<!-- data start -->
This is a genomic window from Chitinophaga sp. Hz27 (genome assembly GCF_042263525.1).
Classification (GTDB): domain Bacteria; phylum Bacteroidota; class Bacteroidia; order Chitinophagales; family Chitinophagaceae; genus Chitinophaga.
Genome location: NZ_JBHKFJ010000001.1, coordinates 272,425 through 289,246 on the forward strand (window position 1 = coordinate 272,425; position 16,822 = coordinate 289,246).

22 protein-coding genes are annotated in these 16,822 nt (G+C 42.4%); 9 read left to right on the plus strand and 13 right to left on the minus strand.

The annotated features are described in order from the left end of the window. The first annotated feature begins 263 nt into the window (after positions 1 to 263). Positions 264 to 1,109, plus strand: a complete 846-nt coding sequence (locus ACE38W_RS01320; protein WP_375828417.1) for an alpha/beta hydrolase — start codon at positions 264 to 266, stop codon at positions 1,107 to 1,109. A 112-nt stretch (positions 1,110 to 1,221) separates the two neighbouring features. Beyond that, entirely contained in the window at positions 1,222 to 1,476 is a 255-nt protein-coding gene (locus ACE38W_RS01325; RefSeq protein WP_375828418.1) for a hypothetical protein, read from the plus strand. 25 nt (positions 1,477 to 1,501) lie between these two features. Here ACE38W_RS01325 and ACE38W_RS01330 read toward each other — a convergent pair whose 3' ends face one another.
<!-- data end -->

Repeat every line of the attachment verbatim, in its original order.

This is a genomic window from Chitinophaga sp. Hz27 (genome assembly GCF_042263525.1).
Classification (GTDB): domain Bacteria; phylum Bacteroidota; class Bacteroidia; order Chitinophagales; family Chitinophagaceae; genus Chitinophaga.
Genome location: NZ_JBHKFJ010000001.1, coordinates 272,425 through 289,246 on the forward strand (window position 1 = coordinate 272,425; position 16,822 = coordinate 289,246).

22 protein-coding genes are annotated in these 16,822 nt (G+C 42.4%); 9 read left to right on the plus strand and 13 right to left on the minus strand.

The annotated features are described in order from the left end of the window. The first annotated feature begins 263 nt into the window (after positions 1 to 263). Positions 264 to 1,109, plus strand: a complete 846-nt coding sequence (locus ACE38W_RS01320; protein WP_375828417.1) for an alpha/beta hydrolase — start codon at positions 264 to 266, stop codon at positions 1,107 to 1,109. A 112-nt stretch (positions 1,110 to 1,221) separates the two neighbouring features. Beyond that, entirely contained in the window at positions 1,222 to 1,476 is a 255-nt protein-coding gene (locus ACE38W_RS01325; RefSeq protein WP_375828418.1) for a hypothetical protein, read from the plus strand. 25 nt (positions 1,477 to 1,501) lie between these two features. Here ACE38W_RS01325 and ACE38W_RS01330 read toward each other — a convergent pair whose 3' ends face one another.